Chinese court jails Renren Yingshi video site founder in crackdown on film and TV piracy

By Guo Rui

Liang Yongping given 3½ years in prison over piracy of 30,000 TV shows and films, with 14 other people yet to be sentenced. Public demand for the likes of ‘House Of Cards’ and ‘Squid Game’ fuelled partly by China’s restrictions on foreign content. — SCMP

The founder of video download and streaming website Renren Yingshi was on Nov 22 sentenced to three-and-a-half years in prison and fined 1.5mil yuan (RM986,081) for pirating more than 30,000 Chinese and foreign television programmes and films.

Liang Yongping’s sentence was announced by a Shanghai court via social media. One of China’s biggest and longest-running subtitling sites and sources of pirated foreign content, Renren Yingshi – founded in 2003 – has been closed since February as part of a sweeping crackdown on piracy by Shanghai police.

The site, also known as, said on Weibo: “It is impossible to restore Renren Yingshi – we can’t fix the copyright problem.” Requests for comments were not answered.

A further 14 people who were arrested in connection with the matter will be sentenced separately, the Shanghai court said.

Its announcement said Renren Yingshi had more than 6.8 million registered users and offered almost 33,000 pirated TV shows and films, and had made over 12mil yuan (RM7.88mil) in profit from advertisements, subscriptions and hard copies of content since early 2018.

As one of the world’s fastest-growing film markets and a top destination for Western films, China has hundreds of subtitling sites and social media accounts similar to Renren Yingshi.

Piracy has been rampant in China partly because of strict import quotas imposed by the authorities, limiting how many foreign films and TV shows – which have a huge following among young Chinese – can be shown legally each year.

This restricts access to shows such as House Of Cards, Game Of Thrones, The Good Wife and Squid Game, some of which are shown by streaming platforms including Tencent and iQiyi – often months later than in other countries.

In addition, China has no film rating system, with state censors exercising strict control over content by cutting scenes they deem politically sensitive, violent or vulgar.

For a long time, subtitling sites filled the gap, offering the public uncensored access to what was not available through official channels, from comedy to political satire.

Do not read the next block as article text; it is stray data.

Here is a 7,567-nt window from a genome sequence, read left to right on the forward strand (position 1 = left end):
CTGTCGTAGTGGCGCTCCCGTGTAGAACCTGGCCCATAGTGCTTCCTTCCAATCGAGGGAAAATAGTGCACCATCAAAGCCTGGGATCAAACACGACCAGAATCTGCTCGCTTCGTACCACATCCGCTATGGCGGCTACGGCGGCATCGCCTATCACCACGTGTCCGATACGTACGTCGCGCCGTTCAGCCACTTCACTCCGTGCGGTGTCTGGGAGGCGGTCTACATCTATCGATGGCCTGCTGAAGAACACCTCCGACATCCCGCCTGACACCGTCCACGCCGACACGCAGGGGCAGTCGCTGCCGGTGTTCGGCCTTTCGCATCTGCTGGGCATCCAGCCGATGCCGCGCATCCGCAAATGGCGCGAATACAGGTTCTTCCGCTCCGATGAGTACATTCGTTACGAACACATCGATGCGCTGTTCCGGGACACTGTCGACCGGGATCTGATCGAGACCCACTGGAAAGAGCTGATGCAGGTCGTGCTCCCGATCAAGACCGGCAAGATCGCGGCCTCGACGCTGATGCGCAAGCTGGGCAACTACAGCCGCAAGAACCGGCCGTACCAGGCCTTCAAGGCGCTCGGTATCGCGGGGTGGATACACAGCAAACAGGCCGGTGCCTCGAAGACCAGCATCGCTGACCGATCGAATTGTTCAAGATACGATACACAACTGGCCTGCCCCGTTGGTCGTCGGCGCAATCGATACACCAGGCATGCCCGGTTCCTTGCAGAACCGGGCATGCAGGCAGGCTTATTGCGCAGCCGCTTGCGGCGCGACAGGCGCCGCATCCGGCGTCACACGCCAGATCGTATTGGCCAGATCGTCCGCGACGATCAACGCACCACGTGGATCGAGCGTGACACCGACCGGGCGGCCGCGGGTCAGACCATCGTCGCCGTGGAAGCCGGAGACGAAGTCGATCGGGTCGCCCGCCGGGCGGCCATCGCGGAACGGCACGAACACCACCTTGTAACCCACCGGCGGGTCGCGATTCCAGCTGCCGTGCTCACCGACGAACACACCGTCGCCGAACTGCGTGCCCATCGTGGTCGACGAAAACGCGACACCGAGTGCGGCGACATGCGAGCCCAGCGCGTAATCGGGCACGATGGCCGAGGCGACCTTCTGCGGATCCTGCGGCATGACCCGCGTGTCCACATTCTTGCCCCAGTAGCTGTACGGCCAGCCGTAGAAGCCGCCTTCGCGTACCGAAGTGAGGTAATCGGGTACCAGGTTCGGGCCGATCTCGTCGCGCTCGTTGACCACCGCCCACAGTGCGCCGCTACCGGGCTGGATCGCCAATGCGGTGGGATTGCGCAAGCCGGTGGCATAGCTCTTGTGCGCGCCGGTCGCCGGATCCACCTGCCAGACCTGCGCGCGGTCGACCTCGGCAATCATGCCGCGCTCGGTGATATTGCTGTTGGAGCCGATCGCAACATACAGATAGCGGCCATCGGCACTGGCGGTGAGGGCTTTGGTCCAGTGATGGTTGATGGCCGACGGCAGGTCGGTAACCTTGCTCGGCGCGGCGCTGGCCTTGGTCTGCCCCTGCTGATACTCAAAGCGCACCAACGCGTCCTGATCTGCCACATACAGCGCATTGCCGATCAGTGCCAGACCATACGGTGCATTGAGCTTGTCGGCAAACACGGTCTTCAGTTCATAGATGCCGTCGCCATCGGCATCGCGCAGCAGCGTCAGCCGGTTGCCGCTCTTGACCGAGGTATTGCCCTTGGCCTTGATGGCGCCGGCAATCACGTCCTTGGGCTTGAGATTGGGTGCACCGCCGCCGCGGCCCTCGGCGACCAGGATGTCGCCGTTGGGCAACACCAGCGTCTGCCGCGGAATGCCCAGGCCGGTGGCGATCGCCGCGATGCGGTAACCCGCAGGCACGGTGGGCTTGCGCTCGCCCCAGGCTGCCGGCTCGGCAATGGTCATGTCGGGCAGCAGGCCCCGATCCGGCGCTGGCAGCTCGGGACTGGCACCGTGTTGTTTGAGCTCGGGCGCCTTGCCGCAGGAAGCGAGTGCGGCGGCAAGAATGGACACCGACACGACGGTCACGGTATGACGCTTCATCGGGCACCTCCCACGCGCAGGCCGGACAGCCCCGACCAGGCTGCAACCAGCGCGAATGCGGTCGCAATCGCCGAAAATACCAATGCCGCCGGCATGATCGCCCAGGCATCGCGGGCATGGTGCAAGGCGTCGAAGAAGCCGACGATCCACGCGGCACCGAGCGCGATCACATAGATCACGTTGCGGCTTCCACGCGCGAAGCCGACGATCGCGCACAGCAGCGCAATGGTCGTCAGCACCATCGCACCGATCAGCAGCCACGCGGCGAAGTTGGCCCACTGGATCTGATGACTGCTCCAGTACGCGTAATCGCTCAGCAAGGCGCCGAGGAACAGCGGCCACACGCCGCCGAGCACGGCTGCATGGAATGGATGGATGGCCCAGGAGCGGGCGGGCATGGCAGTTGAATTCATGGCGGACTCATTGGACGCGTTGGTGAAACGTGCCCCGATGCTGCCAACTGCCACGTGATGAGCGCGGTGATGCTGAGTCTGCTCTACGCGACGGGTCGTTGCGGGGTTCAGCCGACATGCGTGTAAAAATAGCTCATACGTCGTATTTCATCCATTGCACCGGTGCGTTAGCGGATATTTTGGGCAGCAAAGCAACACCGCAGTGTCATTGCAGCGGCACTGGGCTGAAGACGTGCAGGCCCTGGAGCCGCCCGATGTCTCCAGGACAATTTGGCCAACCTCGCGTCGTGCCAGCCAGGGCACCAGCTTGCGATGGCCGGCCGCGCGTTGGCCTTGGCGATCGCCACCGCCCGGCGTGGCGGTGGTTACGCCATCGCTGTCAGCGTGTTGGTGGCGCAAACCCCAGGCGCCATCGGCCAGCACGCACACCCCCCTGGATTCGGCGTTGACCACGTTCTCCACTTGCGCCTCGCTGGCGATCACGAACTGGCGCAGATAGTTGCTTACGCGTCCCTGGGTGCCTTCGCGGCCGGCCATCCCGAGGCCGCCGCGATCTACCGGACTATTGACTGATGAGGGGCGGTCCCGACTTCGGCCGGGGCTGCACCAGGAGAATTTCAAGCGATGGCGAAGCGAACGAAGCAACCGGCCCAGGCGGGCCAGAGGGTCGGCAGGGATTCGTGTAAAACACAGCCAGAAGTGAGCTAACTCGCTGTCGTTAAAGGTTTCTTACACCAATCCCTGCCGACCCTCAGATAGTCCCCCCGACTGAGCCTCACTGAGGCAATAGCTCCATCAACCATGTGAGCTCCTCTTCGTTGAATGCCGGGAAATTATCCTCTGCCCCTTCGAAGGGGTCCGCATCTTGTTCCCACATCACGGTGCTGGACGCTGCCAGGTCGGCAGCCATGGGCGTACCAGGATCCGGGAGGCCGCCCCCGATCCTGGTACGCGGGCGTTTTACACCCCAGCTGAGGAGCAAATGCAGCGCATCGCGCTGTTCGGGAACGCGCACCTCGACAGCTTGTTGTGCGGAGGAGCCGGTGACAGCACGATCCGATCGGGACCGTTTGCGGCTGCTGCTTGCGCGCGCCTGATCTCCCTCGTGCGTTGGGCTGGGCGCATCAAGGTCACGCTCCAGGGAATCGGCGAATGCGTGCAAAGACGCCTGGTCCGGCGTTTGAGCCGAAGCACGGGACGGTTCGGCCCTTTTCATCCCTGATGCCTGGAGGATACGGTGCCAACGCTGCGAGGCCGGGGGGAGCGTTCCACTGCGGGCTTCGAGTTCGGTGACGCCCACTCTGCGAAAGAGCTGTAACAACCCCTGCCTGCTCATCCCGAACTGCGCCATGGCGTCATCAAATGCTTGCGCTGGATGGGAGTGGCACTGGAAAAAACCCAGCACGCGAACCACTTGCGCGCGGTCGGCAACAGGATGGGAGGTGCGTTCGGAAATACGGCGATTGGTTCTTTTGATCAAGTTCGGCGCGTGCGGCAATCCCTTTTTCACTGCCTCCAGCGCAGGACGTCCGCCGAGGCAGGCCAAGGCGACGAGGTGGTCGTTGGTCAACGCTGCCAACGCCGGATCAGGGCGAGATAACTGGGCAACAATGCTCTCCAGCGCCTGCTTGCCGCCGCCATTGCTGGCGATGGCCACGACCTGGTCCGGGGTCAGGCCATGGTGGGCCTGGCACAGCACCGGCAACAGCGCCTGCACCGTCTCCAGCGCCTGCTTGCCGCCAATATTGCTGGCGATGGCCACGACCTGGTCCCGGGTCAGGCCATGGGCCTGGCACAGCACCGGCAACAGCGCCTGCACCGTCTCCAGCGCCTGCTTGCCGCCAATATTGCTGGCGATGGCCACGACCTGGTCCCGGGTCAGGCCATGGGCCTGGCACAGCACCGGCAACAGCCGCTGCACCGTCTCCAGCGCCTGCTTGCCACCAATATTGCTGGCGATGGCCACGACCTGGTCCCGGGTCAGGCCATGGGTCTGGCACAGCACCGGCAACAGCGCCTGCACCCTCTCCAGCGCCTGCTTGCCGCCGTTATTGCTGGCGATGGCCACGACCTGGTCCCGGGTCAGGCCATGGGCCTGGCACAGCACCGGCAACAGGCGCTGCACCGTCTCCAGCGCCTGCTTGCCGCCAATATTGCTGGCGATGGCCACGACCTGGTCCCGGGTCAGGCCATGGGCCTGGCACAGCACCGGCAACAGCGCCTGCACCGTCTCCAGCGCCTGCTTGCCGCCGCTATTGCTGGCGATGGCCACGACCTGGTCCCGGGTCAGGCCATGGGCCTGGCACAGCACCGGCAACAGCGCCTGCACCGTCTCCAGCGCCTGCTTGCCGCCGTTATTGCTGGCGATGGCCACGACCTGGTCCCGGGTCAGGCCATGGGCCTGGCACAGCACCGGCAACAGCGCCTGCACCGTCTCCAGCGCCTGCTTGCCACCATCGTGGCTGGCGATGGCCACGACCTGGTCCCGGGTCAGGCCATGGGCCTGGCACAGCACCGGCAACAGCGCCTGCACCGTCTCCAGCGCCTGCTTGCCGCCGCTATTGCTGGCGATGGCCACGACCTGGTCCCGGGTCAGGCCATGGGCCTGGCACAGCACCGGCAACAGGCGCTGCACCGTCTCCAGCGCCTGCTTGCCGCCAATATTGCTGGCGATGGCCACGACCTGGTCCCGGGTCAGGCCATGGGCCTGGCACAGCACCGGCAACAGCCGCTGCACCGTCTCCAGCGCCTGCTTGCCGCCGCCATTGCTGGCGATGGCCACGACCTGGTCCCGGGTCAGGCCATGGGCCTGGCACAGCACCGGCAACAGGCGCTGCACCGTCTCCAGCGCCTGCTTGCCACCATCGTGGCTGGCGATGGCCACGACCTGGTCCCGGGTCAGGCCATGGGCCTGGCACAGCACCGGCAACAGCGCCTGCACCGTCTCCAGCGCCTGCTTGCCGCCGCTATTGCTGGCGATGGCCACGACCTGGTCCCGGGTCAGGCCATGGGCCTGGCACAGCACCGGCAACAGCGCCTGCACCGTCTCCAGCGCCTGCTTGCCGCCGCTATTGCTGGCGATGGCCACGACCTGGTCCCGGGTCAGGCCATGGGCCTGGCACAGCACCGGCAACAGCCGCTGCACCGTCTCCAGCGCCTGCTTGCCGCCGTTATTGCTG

But they needed to strike a balance between expansion and overexposure that raised the risk of being shut down. Foreign film studios and programme makers are well aware of their existence but have relied largely on the Chinese government to target serious offenders.

Huang Simin, a lawyer in the central city of Wuhan who has handled intellectual property (IP) cases, said Renren Yingshi’s fate would serve as a warning to other websites.

“It has no doubt infringed owners’ copyright under criminal law, so this verdict will certainly have a deterrent effect,” Huang said. “At the same time, the authorities are using the laws to prevent distribution of uncensored foreign films and TV programmes.

Shenzhen teacher Chen Ling said she was disappointed when she learned of Renren Yingshi’s demise.

“I’m so sad – it means there is one platform fewer that we can go to for broadening our horizons,” the 28-year-old said. “I worry that other similar sources will be shut down one after another.”

Foreign TV dramas had become part of her life, and she felt her options for accessing it were limited. “I would like to pay for legal content, but where can I go?” she said. “Netflix is not available here, and I’m a Tencent Video member but can’t see the American dramas I love.”

Jin Haijun, an IP law professor at Renmin University, said the verdict was in line with the government’s pledge to strengthen IP protection, but there would still be demand for the content among the Chinese public.

“The issue is not revenue from sales of advertisement by these websites,” Jin said. “They violate the copyright even if the download and streaming is free.

“Provision of subtitles [by these websites] means these programmes become more accessible and hence more influential, making the infringement a more serious matter.

“[The authorities] could consider setting up a rating system so more foreign programmes can be introduced legally, helping to improve our domestic entertainment market, instead of making it impossible to watch programmes. The demand for it cannot be eliminated.” – South China Morning Post

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